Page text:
Welcome to the weekly Sunday Essay column, which tackles the difficult subjects surrounding French football.
It was a pretty abysmal week for French teams in Europe as all three sides in qualifying action lost. It was bad in Lille, who were beaten 1-0 by FC Porto in the Champions League. It was worse for Saint-Étienne, who lost 1-0 away against Turkish newcomers Karademir Karabukspor in the Europa League and it was beyond comprehension for Lyon, who were beaten by Romanian minnows Astra Giurgiu 2-1 at the Stade de Gerland.
We shall start the analysis in Lille, who might have had one of the tougher ties in the final qualifying round for the Champions League but never seemed to put up any kind of fight against FC Porto. The Portuguese side were in control of the game for long period, had more possession and stopped Lille from even having a shot on target.
A Hector Herrera strike on 61 minutes sealed the tie and it was all that Porto deserved in the end. Lille need to have more of an attacking impetuous in the second leg, especially from Divock Origi and Salomon Kalou, should they want to get back into the tie. They were alright defensively for long spells, they restricted Porto to just six shots but they will be worried that they allowed four of them to hit the target. Make no mistake, Lille manager Rene Girard has a tough job on his hands with a limited selection of attacking talent at his disposal, but the drive and determination that is needed in crucial matches was absent. The team inherently lacks inspiration, a factor that was just about acceptable in Ligue 1 last season but will not be on the continental stage.
It’s difficult seeing LOSC progressing in what was already seen as a difficult team to get through. They will need to come out of the blocks early at the Estadio do Dragao, score first and then either hold on or sneak a second to really put pressure on their opponents. Whether they can do that is another question altogether. We are all aware of their defensive qualities in the form of Vincent Enyeama and Simon Kjaer, but Lille must find another gear. The absence of Marko Basa through injury could be decisive.
Moving on to Saint-Étienne’s trip to Turkey that brought with it few positives but more alarming negatives that need to be addressed. In their first leg against Karabukspor, both teams had good chances to score in the first half and either team could have been ahead at the break. A much quieter second half was disturbed by Domi Kumbela, who robbed the ball off ASSE’s defence to nestle a strong long-range effort in the bottom corner.
It was a poor result for Les Verts, being defeated by a team who finished 7th in the Turkish Super Lig last season and conceding a goal from a striker who played for relegated Bundesliga side Eintracht Braunschweig last season must have hurt. They were very poor defensively, looking tentative and gave Karabukspor way too many free opportunities.
The tie will be salvageable at the Stade Geoffroy-Guichard and they will take positives from their attacking intent in the first leg and will feel they can score a few against them in the second leg. They need to go out and dominate the game, don’t allow them any space and avoid an away goal at any cost. Should they concede, this tie will turn sour very quickly. Les Verts’ lack of continental experience was far too evident in the first leg, with many of Galtier’s men seemingly distracted by an energetic Turkish crowd. ASSE have had such a fantastic few seasons domestically and they deserve to do battle in the Europa League group stage.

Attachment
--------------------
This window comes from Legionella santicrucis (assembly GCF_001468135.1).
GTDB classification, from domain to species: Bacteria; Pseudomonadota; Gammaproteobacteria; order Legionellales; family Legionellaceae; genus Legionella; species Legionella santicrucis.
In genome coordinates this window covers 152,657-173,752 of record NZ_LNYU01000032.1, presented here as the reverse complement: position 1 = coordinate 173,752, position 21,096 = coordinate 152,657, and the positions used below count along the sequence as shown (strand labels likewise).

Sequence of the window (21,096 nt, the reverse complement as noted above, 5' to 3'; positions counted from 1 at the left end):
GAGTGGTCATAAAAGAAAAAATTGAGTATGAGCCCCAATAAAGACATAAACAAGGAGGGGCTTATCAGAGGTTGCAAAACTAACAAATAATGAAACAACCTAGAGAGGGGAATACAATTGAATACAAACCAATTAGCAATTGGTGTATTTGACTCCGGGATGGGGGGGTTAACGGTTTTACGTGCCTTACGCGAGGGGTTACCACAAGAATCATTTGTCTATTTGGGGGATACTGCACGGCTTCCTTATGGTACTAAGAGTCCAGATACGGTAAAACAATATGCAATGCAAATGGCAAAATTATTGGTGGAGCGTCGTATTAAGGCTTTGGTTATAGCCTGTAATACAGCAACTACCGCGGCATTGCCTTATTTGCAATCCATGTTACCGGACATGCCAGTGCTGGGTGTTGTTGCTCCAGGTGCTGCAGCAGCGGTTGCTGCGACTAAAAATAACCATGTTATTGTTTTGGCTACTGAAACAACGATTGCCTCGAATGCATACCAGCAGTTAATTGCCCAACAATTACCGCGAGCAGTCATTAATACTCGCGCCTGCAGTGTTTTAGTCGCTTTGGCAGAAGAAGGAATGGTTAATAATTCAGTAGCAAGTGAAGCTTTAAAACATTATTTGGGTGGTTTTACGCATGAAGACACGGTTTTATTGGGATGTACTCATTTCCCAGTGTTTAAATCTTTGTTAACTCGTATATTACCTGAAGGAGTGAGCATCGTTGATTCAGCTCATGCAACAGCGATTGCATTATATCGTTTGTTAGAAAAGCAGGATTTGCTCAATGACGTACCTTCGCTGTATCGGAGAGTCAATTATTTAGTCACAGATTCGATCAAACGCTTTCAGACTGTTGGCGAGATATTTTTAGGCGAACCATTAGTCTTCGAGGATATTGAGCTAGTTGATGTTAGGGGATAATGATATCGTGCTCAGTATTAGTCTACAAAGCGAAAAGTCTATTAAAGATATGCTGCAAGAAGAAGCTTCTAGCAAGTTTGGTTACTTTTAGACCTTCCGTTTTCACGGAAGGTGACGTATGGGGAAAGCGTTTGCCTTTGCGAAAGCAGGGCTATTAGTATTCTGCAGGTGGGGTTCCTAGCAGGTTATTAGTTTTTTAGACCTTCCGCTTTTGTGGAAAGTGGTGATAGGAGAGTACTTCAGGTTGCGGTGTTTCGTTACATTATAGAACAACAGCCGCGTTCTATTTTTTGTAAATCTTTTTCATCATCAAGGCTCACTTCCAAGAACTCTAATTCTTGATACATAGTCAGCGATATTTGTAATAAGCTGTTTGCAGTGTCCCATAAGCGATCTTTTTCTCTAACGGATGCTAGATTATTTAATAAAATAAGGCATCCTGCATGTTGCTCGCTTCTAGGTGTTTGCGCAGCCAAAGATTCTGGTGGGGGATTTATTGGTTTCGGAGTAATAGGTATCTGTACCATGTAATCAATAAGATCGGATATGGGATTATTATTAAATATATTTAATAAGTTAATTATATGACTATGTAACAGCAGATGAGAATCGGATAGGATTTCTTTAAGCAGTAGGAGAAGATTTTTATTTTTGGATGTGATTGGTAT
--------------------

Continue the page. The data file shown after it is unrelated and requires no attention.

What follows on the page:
As for Olympique Lyonnais, it was a horror show. They allowed Astra far too many opportunities away from home and were rightfully punished for their mistakes. Despite going ahead through Steed Malbranque, an awful 10 minute spell saw them concede twice and the sending off of defender Lindsay Rose after a second bookable offence.
It was an awful display, they created plenty but couldn’t score and then allowed Astra far too much space, which would end up costing them two away goals. They need to improve drastically should they wish to progress, no player should be holding his head high after such a result and I’d expect a slew of changes heading into the second leg.
When they head to Astra next week they need to score early on to stand any chance of progressing. If they can, that might open them up a little and a second will put them back into the driving seat but expect the Romanians to sit back and soak up the pressure. It will be a difficult tie to rescue, but it is possible but Lyon need to score quickly to give their opponents any kind of impetus to attack them back or they will wave goodbye to their European hopes this season.
It was a bad week, but all three ties are salvageable. French football is however facing the very real threat of having just three representatives in continental competitions this season: Leonardo Jardim’s shaky AS Monaco, the heroic but out of depth Guingamp and of course PSG, who are keeping France’s UEFA club coefficient ranking just marginally ahead of Russia who sit in 7th.
Let’s hope that next week, we can speak about French teams beating all the odds to recover from a dreadful first-leg rather than another article criticizing their teams performances in Europe. Because as a French football writer, one could do little more than feel ashamed at the embarrassing show from three of France’s most promising establishments. Ligue 1 can only grow further with more European recognition and the easiest way to do that is prove your worth against the representatives of the so called “better” leagues.